And here Sarah and Tammy thought a Pfefferman family get-together was awkward when the parents announced they were divorcing over Thanksgiving dinner!
In a show built for binging—the action doesn’t cut between credits—we’re right back in the bedroom, where Maura has discovered Sarah and Tammy. Tammy breaks the ice in the kindest possible fashion, saying, “Mort, Mr. Pfefferman, you look awesome.” Meanwhile, Sarah is justifiably flabbergasted. “Dad, what are you wearing?” Jeffrey Tambor’s delivery of his line—”So, there’s something I have to tell you”—made me laugh and want to cry and hide at the same time. Sit for a second and picture living out this moment; imagine the ground-shifting idea, however false, that you might never have known your parent at all. “Are you saying, like, you’re going to start dressing up like a lady all the time?” Not exactly. “All my life I’ve been dressing up as a man,” she says.
It’s so hard to do time shift cutaways; usually, the look is wrong, or the characters feel phony. But Transparent‘s shift to 1989, when Professor Pfefferman retreats to his office and unlocks his drawer, works. He lovingly unwraps a package containing a silk tunic, looking upon it with the fear and tenderness one might reserve for a baby. When someone interrupts his reverie with a loud knock on the door, the spell of what-might-be is broken. “Professor Pfefferman, is it too late?” the girl’s voice wonders. And it is. He ends up trashing the blouse, giving himself as best he can over to the identity of husband, father, man in slacks.
Meanwhile, Josh insists on referring to Glitterish as kids, which is creepy and wonderful; his sense of boundaries seems hopelessly off. Kaya, the one who looks and sounds slightly less like a platinum young Winona Ryder, has to beg off an important meeting with a possible collaborator because she needs to get an abortion. Josh then says what is possibly the single dumbest thing any regrettably pregnant woman has ever heard after delivering the news: “Now I get why you’ve been so fussy lately.” He tries to soothe her, like one would a child grumpy about having to go to a dentist’s appointment—with promises of Coldstone ice cream and some TLC.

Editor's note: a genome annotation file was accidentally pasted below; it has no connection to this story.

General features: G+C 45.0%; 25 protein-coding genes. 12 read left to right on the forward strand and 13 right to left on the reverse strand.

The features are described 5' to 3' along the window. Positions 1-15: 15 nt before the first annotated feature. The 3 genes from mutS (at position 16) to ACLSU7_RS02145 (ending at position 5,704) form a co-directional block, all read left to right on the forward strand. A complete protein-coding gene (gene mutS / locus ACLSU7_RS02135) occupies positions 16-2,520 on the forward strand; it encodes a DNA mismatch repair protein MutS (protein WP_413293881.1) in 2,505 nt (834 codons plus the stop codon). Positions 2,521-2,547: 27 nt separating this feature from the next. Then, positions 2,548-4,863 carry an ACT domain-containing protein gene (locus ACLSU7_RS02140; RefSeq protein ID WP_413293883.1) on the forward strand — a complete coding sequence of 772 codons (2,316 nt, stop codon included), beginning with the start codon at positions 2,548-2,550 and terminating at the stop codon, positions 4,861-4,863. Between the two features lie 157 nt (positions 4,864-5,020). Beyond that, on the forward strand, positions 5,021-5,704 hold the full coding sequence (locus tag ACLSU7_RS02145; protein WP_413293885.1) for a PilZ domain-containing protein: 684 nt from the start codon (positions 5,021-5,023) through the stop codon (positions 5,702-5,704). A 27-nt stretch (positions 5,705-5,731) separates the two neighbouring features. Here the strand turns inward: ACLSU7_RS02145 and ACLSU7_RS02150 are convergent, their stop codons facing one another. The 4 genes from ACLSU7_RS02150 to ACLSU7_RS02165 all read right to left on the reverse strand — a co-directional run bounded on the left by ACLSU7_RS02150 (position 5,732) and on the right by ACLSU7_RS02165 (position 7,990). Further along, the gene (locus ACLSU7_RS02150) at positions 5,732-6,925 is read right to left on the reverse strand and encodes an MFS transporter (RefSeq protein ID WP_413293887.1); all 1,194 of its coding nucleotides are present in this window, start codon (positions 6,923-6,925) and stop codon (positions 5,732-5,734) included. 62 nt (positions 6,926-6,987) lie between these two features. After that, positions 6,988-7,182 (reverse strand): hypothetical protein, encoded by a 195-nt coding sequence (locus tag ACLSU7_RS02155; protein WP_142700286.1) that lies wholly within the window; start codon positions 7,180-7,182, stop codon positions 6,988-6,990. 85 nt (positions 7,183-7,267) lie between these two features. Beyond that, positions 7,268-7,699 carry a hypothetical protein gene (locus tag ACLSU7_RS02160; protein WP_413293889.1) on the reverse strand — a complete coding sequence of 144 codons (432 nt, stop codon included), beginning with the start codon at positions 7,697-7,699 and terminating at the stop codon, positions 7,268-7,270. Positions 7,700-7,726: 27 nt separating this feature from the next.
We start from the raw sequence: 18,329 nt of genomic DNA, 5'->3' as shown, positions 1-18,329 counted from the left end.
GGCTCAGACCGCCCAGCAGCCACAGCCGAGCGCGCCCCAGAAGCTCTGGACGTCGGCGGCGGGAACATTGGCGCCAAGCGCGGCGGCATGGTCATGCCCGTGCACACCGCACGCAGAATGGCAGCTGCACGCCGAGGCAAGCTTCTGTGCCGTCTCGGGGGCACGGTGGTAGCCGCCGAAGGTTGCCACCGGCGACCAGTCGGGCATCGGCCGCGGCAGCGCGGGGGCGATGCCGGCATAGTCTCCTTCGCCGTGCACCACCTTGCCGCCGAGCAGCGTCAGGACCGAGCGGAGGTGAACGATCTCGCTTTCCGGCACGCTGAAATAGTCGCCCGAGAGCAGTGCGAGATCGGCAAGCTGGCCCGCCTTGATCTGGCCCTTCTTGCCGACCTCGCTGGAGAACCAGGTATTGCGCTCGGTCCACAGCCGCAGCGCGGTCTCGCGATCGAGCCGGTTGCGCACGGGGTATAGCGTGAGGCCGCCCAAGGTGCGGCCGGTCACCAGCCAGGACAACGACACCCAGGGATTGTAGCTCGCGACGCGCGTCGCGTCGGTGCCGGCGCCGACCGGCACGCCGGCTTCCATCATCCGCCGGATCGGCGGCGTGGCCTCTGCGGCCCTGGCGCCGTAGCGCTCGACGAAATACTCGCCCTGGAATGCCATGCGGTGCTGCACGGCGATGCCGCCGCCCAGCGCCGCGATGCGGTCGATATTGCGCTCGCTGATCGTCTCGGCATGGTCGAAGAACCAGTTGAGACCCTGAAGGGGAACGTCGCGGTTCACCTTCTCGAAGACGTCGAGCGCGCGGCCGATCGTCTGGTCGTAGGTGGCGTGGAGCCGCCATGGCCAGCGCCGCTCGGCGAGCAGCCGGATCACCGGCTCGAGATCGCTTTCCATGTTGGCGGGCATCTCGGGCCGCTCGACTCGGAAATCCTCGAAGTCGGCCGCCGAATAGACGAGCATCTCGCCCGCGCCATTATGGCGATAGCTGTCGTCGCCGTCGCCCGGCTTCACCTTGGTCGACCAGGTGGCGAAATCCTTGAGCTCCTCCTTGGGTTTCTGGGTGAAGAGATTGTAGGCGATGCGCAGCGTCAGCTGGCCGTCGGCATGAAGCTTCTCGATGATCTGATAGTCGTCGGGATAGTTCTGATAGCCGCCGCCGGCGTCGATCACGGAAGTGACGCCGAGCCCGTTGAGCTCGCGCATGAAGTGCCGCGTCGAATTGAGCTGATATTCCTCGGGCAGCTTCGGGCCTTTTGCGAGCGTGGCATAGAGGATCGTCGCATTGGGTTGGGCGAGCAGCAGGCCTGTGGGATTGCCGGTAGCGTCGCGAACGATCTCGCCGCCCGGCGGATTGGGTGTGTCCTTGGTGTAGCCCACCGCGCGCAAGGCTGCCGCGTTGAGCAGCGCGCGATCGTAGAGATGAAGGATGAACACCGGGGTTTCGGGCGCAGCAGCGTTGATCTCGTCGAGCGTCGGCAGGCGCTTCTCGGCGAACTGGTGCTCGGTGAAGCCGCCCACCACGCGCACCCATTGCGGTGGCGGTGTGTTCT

Ali has started sleeping with her trainer, of course, though he’s sensibly suggested she practice her squat form while riding him. Forget the Soulmate book; how about a sex video? Just keep workshopping that title, though, because Twerkout.Com isn’t quite there.
Sarah sneaks out of the house (high school!) and whisks Tammy up to some lookout point. The sight of the car seats tossed out on the gravel is great. With the backseats of the wagon splayed, the women bask in afterglow. “I feel like I’m lying in a pool of water,” murmurs Sarah. “Len and I don’t—” “-have sex like that?” Tammy interrupts. “Have sex,” answers Sarah.
Apparently, Tammy and her wife, Barb, are adrift in a dry spell too. One of the best lines of the episode comes later, when a put-out Len and Sarah have to reinstall the car seats. “Why is this soaked?” said Len about a soggy blanket. “Did a CapriSun explode back here?” New favorite euphemism!
At the LGBT center, Maura’s one safe haven in the world, she commiserates with the group over her sloppy coming out. “It was so tragically impromptu, but there you have it. It’s done.” (This about sums up the majority of my life’s most intimate moments.)
NEXT: “Eww to the Holocaust?”